That is the question…and well it's a pretty good one to have.
We are all on unique journeys of our own as it relates to both concepts. So really, it could be a combination of both?
Since we are in a new year, I thought it might be helpful to share some ideas on how to combine both saving and investing in a simplified way.
Saving. Can you make it automatic?
Setting up automatic savings contributions from your paycheck or bank account to a savings account or investment account is a great way to stay consistent. This can help you stay on track to saving and/or investing without the manual trouble.
Secondly, consider a high-yield savings account. A high-yield savings account is a savings account that offers a higher interest rate than a traditional savings account. They can be upwards of 3% vs. the national savings rate of .06%. This can be a great option if you want to save money or have a lump sum of savings already that you’d like to earn some interest on.
Invest in a diversified portfolio. A diversified portfolio is a collection of investments in a variety of different assets, such as stocks, bonds, and cash if traditional or alternative assets such as art, real estate, commodities, and private equity etc. This can help spread risk and potentially increase your chances of earning a higher return on your investments.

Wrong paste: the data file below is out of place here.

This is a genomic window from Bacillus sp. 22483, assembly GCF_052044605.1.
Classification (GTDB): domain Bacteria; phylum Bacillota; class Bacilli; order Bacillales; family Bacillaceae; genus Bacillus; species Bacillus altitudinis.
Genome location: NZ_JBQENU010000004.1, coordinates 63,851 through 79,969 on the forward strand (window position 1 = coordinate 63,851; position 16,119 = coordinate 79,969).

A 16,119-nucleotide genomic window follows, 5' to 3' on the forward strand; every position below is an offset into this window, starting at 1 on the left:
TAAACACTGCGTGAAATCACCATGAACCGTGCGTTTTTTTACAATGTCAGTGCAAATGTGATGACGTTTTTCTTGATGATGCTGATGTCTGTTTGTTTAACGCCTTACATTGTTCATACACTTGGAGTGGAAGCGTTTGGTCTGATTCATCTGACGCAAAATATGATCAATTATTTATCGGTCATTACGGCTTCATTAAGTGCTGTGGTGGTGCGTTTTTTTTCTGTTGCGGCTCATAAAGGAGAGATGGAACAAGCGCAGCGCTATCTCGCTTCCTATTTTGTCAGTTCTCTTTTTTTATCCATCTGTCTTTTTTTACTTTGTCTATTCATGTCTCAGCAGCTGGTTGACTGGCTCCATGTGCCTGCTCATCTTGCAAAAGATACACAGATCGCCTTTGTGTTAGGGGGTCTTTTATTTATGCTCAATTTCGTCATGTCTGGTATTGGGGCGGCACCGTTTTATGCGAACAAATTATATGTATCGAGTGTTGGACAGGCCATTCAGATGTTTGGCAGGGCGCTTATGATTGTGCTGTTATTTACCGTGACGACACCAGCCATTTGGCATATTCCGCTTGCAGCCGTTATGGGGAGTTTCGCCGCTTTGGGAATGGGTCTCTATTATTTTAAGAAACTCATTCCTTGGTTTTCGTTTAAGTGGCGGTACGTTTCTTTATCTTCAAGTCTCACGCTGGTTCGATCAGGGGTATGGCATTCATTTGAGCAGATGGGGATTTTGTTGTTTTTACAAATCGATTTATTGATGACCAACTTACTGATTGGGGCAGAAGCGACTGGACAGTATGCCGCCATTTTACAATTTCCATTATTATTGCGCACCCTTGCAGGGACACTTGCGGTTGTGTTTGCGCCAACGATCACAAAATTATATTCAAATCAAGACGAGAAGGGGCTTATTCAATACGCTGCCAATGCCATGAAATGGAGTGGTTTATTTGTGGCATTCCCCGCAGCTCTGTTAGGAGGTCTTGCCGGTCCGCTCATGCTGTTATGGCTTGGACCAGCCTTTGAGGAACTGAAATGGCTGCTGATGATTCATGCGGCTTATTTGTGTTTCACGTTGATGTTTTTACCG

You can invest in a mix of both or start with one type. Whichever one suits your goals and gives you the outcome you are looking for. Analyze all approaches. If it's cash flow you want, go for assets that provide this like real estate. If you like volatility and some risk, maybe stocks are what you want. I won't say either is bad, in fact I do it both. This is just to share that there are options...we are not one size fits all!
Another way to invest is through using tax-advantaged accounts. They fare well for some people. Although I'm not entirely privy to the whole 59.5 year tap in, I do think for some people they could benefit from these types of accounts. 401(k)s and IRAs fall into these buckets. Contributions to these accounts may be tax-deductible, and the investment earnings may be tax-deferred or tax-free.
A new and interesting dynamic has reached the market. For those wanting to get started but do not have the time or expertise to do it solo, a robo-advisor may come in handy. It’s a digital platform that uses algorithms to not only create but also manage investment portfolios for you. This can be a good option if you are looking to “dip your foot” into the investing world with little money to start. Here, you are exploring options but really it's a way to get started if you've done nothing else and need some help. I've tried it before, just to see how it worked.
Disclaimer: Remember, it's important to carefully consider your financial goals, risk tolerance, and other factors before making any investment decisions. It’s also wise to consult with your CPA or Financial advisor to help you with a customized approach for your situation.
And as always, if you want to learn more about something or have questions, you can find me on LinkedIn or send me a message.